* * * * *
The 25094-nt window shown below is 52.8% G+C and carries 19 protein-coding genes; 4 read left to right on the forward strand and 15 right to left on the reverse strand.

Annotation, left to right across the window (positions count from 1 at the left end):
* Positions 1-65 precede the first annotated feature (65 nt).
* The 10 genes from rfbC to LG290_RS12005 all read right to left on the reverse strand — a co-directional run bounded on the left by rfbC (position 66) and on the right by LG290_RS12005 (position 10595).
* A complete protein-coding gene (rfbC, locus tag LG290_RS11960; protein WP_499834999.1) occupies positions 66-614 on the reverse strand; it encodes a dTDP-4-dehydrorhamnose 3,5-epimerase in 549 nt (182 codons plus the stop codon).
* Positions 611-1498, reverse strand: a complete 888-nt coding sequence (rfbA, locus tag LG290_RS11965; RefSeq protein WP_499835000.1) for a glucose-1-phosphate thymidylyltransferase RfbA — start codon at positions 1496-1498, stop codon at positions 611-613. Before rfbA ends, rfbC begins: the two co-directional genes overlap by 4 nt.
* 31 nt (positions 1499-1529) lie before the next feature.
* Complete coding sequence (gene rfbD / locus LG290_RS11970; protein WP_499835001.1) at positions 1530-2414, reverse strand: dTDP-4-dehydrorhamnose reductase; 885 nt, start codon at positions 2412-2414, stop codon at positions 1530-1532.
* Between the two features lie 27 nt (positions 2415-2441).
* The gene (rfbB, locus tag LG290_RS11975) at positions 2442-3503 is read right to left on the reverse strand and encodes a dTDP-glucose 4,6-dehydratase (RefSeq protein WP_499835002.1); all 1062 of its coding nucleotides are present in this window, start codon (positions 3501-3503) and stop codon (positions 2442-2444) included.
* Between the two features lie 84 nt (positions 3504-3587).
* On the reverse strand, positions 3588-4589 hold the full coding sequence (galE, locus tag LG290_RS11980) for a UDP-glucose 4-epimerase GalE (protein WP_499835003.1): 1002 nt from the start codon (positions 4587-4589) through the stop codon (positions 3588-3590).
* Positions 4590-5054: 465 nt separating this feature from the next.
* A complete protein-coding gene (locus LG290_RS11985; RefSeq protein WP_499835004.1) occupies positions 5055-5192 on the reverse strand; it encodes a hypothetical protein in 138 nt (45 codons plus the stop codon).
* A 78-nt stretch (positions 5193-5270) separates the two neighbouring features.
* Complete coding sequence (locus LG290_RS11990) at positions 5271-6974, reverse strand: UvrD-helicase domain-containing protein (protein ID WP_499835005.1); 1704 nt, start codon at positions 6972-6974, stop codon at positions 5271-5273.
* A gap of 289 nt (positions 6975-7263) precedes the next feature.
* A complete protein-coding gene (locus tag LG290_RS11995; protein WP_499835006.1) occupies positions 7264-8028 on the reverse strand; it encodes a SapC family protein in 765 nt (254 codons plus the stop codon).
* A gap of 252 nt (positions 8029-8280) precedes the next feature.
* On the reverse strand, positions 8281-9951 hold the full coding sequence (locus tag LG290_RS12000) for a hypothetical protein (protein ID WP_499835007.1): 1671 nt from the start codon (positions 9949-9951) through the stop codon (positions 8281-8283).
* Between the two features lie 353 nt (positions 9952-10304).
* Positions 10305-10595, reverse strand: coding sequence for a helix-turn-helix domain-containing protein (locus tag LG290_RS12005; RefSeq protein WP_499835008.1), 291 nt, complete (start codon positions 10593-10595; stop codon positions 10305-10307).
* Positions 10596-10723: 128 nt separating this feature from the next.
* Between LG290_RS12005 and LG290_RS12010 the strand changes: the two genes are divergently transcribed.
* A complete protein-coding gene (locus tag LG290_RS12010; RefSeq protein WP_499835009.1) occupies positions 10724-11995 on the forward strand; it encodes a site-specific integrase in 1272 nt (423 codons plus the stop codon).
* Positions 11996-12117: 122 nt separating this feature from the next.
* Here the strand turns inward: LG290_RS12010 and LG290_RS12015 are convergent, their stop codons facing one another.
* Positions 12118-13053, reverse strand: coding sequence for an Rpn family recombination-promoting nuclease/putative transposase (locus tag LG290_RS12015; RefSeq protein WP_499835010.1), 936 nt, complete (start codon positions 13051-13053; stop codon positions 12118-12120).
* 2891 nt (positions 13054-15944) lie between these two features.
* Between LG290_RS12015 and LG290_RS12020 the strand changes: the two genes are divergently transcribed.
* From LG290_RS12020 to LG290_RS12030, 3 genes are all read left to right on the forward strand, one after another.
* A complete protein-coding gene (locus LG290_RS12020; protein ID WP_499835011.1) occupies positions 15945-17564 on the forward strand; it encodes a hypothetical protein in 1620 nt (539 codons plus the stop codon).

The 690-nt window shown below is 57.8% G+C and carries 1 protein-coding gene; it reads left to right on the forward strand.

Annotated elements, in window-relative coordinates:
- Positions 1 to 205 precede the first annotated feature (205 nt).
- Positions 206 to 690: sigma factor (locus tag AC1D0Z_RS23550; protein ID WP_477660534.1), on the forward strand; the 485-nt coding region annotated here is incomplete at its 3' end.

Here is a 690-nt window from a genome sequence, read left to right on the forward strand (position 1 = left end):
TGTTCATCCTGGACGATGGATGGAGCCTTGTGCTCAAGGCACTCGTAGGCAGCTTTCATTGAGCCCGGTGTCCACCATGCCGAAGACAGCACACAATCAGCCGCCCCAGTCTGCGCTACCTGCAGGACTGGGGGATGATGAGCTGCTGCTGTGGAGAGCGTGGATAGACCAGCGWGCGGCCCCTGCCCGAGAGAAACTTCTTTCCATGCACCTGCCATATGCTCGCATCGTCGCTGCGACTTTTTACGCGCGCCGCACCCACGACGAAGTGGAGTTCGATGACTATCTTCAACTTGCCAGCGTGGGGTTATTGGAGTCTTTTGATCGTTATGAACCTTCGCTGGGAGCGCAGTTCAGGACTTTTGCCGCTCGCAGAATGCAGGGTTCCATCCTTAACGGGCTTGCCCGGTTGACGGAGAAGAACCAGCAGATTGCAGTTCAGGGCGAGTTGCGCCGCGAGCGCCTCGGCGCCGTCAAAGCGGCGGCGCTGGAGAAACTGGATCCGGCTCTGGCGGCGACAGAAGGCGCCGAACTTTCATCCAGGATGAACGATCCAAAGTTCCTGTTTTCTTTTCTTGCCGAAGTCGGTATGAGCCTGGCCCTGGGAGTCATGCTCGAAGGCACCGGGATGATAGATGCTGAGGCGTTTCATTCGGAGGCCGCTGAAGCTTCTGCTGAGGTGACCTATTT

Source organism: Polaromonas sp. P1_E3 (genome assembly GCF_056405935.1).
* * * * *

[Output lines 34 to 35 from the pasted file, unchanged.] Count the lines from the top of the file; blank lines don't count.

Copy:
Annotated elements, in window-relative coordinates:
- Positions 1 to 205 precede the first annotated feature (205 nt).